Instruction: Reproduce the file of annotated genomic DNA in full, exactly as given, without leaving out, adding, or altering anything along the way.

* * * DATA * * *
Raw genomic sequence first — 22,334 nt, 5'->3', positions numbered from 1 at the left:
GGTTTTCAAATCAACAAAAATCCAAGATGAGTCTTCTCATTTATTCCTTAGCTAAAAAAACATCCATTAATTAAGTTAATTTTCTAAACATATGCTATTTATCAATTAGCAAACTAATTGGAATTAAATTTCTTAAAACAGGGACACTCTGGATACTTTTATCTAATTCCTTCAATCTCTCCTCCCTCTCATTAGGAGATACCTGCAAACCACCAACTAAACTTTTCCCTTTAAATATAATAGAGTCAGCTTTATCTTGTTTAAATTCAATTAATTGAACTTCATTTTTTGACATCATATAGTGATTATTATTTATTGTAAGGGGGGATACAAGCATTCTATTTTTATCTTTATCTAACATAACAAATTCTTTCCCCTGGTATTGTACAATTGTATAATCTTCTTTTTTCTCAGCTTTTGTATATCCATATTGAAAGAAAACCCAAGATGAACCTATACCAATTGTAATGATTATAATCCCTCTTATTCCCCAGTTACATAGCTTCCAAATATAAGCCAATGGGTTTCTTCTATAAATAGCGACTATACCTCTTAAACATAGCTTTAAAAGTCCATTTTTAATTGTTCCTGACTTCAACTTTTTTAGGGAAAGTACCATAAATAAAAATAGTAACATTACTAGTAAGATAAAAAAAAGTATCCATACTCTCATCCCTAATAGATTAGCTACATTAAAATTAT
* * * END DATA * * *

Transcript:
Raw genomic sequence first — 22,334 nt, 5'->3', positions numbered from 1 at the left:
GGTTTTCAAATCAACAAAAATCCAAGATGAGTCTTCTCATTTATTCCTTAGCTAAAAAAACATCCATTAATTAAGTTAATTTTCTAAACATATGCTATTTATCAATTAGCAAACTAATTGGAATTAAATTTCTTAAAACAGGGACACTCTGGATACTTTTATCTAATTCCTTCAATCTCTCCTCCCTCTCATTAGGAGATACCTGCAAACCACCAACTAAACTTTTCCCTTTAAATATAATAGAGTCAGCTTTATCTTGTTTAAATTCAATTAATTGAACTTCATTTTTTGACATCATATAGTGATTATTATTTATTGTAAGGGGGGATACAAGCATTCTATTTTTATCTTTATCTAACATAACAAATTCTTTCCCCTGGTATTGTACAATTGTATAATCTTCTTTTTTCTCAGCTTTTGTATATCCATATTGAAAGAAAACCCAAGATGAACCTATACCAATTGTAATGATTATAATCCCTCTTATTCCCCAGTTACATAGCTTCCAAATATAAGCCAATGGGTTTCTTCTATAAATAGCGACTATACCTCTTAAACATAGCTTTAAAAGTCCATTTTTAATTGTTCCTGACTTCAACTTTTTTAGGGAAAGTACCATAAATAAAAATAGTAACATTACTAGTAAGATAAAAAAAAGTATCCATACTCTCATCCCTAATAGATTAGCTACATTAAAATTAT